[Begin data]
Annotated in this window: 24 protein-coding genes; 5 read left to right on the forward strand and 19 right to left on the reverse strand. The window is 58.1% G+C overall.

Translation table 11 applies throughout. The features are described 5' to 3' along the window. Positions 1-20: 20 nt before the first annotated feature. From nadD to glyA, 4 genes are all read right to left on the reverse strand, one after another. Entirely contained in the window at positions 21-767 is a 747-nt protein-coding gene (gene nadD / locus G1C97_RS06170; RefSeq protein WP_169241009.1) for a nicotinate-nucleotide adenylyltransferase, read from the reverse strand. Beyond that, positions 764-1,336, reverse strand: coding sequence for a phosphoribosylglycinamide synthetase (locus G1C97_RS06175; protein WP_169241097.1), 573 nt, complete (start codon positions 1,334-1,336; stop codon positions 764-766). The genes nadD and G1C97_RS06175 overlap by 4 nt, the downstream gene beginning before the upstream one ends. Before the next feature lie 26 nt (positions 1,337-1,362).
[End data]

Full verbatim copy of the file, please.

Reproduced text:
Annotated in this window: 24 protein-coding genes; 5 read left to right on the forward strand and 19 right to left on the reverse strand. The window is 58.1% G+C overall.

Translation table 11 applies throughout. The features are described 5' to 3' along the window. Positions 1-20: 20 nt before the first annotated feature. From nadD to glyA, 4 genes are all read right to left on the reverse strand, one after another. Entirely contained in the window at positions 21-767 is a 747-nt protein-coding gene (gene nadD / locus G1C97_RS06170; RefSeq protein WP_169241009.1) for a nicotinate-nucleotide adenylyltransferase, read from the reverse strand. Beyond that, positions 764-1,336, reverse strand: coding sequence for a phosphoribosylglycinamide synthetase (locus G1C97_RS06175; protein WP_169241097.1), 573 nt, complete (start codon positions 1,334-1,336; stop codon positions 764-766). The genes nadD and G1C97_RS06175 overlap by 4 nt, the downstream gene beginning before the upstream one ends. Before the next feature lie 26 nt (positions 1,337-1,362).